Apollo asteroids are Near Earth Asteroids (NEAs) which have their closest approach to the Sun (their perihelion) closer to the Sun than Earth’s orbit, and the furthest distance from the sun (their aphelion) outside Earth’s orbit. This means they cross Earth’s orbit twice every time they make an orbit of the sun. From our point of view, this makes them a particularly risky set of space rocks. There are about 10,000 of these, and all of them are less than 10 kilometres in diameter.
These are an odd group of asteroids, as their comparatively risky orbit-crossing pathways give lots of chances for them to be tugged out of orbit (or, on a very bad day, crash into a planet), and they tend to have expected lifetimes of a mere tens of millions years -- an eye-blink in planetary terms. This means that these asteroids are all newcomers to the neighborhood, dying comets or main belt asteroids that got ejected form their original orbits.
The Apollo group of asteroids are named for their prototype 1862 Apollo -- a nice guy, has his own mini-moon, and while technically listed as a potentially hazardous asteroid, he's probably not going to hit us. It is relevant to note that due to his eccentric orbit, 1862 Apollo is not only an Earth-crossing asteroid, but also a Venus-crossing asteroid and Mars-crossing asteroid. You can see why these guys don't last too long.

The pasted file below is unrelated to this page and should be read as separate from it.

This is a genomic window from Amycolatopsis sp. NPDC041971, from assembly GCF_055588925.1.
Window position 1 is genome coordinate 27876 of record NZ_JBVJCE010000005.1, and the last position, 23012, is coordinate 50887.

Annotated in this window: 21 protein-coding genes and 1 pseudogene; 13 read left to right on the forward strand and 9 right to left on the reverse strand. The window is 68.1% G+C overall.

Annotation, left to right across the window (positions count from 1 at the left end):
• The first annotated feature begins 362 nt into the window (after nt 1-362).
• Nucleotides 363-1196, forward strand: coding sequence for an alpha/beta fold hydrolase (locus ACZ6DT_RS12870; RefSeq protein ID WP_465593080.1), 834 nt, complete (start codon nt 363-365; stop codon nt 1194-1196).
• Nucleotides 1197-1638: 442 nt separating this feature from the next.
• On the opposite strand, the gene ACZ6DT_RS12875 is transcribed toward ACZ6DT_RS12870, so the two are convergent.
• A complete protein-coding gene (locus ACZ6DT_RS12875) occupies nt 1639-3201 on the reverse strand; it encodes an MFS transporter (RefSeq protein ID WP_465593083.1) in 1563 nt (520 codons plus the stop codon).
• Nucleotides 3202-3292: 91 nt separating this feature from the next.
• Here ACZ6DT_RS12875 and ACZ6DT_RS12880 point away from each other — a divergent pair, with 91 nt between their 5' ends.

There are four classes of asteroid in the Near-Earth Orbit taxonomy. The Apollos are paired with the Atens; both of these groups cross Earth's path two times per orbit, but the Apollos have a semimajor axes larger than Earth's (greater than 1.0 AU, with a perihelion distance of less than 1.017 AU), while the Atens have semimajor axes smaller than Earth's (less than 1.0 AU and their aphelion distance greater than 0.983 AU). The Earth clears a gap between these two groups; any asteroid orbiting with a period of one year (i.e., at approximately 1 AU from the sun), would either be bumped out of orbit through gravitational resonance or captured as an Earth Trojan. Near Earth Asteroids that have orbits smaller than the Earth's (specifically, less than 0.983 AU) are Atira asteroids (this group includes those that orbit much closer to the sun as well, but an asteroid that orbits interior to the orbit of Venus would be more likely termed a Vatira asteroid; interior to Mercury, a Vulcanoid asteroid). An Amor asteroid is one that orbits entirely outside of Earth's orbit, most of them being Mars-crossing asteroids. Technically, the entire asteroid belt consists of Amor asteroids, but don't say that, you'll just piss off the astrophysicists.